Not just for kids
Maybe it's just fatigue from reading too many dense works of fiction and weighty analyses of the major political and economic issues of the day, but while waiting for the President's State of the Union speech to start Tuesday night, I began reading the opening chapter of Vicki Burgess's new adventure book, "The Mapmaker's Sons." I figured this would be a quick flip through the first 20 pages or so to get a feel for her writing style and the start of the story. The main character, 13 year-old Tom Hawkins, is about to scale up to the roof of the private academy he's attended for the past eight years and jam the works of school's bell. I was hooked.
What 13-year-old hasn't thought some prank like that would be a fun trick to play on the stuffy adults who run the place?
It gets better. Tom has an unexpected encounter with a trio of mysterious characters up on the roof top, just as his goal is within his grasp. And the story is off.
Suddenly I look up. President Obama is already into his speech. Too bad. Just as things were getting interesting. I sneak furtive glances at the book as my interest in Obama's hour long speech waxes and wanes.
OK. It is an adventure story intended for a younger demographic market, but Mrs. Burgess - a local resident from East Dorset - is one talented writer. What's more remarkable is that her previous six books hail from a totally different genre - 19th century historical romance novels. Her first one came out in 1992. Good training, apparently, for writing adventure stories.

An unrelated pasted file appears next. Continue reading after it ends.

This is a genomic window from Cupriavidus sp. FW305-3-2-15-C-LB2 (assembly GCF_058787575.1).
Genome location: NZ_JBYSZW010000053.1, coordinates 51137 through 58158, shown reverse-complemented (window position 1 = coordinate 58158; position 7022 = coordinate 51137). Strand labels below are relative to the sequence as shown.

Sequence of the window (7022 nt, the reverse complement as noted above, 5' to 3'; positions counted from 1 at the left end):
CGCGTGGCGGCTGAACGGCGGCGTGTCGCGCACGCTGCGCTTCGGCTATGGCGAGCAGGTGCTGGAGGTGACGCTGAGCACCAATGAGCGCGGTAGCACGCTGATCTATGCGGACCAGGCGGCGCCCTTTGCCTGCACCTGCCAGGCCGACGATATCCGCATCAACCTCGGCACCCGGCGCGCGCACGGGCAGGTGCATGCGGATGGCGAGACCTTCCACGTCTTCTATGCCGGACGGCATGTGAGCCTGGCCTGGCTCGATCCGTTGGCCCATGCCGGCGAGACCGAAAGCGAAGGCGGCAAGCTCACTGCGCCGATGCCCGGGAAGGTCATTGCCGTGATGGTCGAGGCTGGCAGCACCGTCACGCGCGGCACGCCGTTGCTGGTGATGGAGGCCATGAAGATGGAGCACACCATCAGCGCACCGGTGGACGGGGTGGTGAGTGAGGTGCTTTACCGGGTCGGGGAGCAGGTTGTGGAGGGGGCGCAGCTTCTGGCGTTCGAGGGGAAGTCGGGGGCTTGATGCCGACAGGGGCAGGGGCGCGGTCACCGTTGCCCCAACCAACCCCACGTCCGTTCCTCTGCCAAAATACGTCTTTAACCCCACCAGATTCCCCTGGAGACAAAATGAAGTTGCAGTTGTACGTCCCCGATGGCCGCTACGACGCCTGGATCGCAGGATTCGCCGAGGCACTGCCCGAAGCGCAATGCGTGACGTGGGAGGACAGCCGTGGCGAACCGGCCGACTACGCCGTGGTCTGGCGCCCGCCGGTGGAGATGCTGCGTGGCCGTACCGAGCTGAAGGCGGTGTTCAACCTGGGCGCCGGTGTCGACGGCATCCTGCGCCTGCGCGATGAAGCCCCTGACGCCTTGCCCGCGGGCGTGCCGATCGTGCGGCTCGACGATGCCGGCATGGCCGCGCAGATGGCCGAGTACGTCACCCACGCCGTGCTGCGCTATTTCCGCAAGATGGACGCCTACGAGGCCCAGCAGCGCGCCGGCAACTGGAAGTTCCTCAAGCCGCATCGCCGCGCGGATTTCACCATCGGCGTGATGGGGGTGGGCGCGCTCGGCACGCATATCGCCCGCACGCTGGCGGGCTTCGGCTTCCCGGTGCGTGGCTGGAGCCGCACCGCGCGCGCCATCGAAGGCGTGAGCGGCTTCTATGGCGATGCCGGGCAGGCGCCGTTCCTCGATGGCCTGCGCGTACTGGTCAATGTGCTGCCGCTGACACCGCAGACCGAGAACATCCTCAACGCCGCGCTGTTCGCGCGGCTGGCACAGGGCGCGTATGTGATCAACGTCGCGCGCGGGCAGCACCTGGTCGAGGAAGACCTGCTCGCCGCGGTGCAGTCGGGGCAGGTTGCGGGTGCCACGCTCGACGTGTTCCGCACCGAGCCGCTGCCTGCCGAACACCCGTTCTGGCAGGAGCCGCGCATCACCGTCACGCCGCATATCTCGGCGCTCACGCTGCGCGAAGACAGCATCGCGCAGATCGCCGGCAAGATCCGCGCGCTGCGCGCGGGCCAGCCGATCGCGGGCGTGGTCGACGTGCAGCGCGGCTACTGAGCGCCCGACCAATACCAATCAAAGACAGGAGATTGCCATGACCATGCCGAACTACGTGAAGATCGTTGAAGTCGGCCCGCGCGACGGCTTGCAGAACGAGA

Burgess said she thought this was a good time to try her hand at an adventure story for the more challenging market for books for younger boys, a somewhat more difficult group to attract to reading.
"Boys are a little harder to reach - it's a need that hasn't been answered," she said over coffee at The Spiral Press earlier this week. "(This story) is about a 13 year-old boy who discovers he has the ability to have ancient maps come alive. He's an ordinary kid who doesn't have any special powers - what I'd call a 'reluctant hero' - an ordinary person thrown into extraordinary circumstances and they have to figure out their way out of them." Those "extraordinary circumstances" later on in the book include sword fights, a pack of vicious swamp dogs, tribal warriors and two dragons, she said in an earlier interview.
Wow - sounds a lot like Washington D.C. in recent months. No wonder it fit so neatly with the State of the Union speech. The tale resonates easily with someone who put adolescence in the rear-view mirror more than a couple of decades ago.
Local readers may draw additional interest from the fact that there's some familiar sounding names and places sprinkled through the tale. The bell tower in the opening scene was inspired by the Dorset Congregational Church, for example, and there's a reference to a town named Rupert and a medieval-style 'Bromley Market' as well.
Burgess will be appearing at the Northshire Bookstore Saturday, Feb. 16 at 11 a.m. to give a talk about her book, read excerpts from it, sign copies and answer questions.
I couldn't help it and took a sneak peak at the ending as the President was leaving the House Chamber. It's good. Burgess has a vivid, very visual and descriptive writing style. You can picture the events in your head. If you have a young boy (or a girl - young ladies may find this one a good read as well) get them a copy, then steal it and read it first. The other heavy adult stuff will still be there when you finish it. For more information, call the bookstore at 802-362-2200 or 1-800-437-3700, or visit the Northshire Bookstore website at www.northshire.com.
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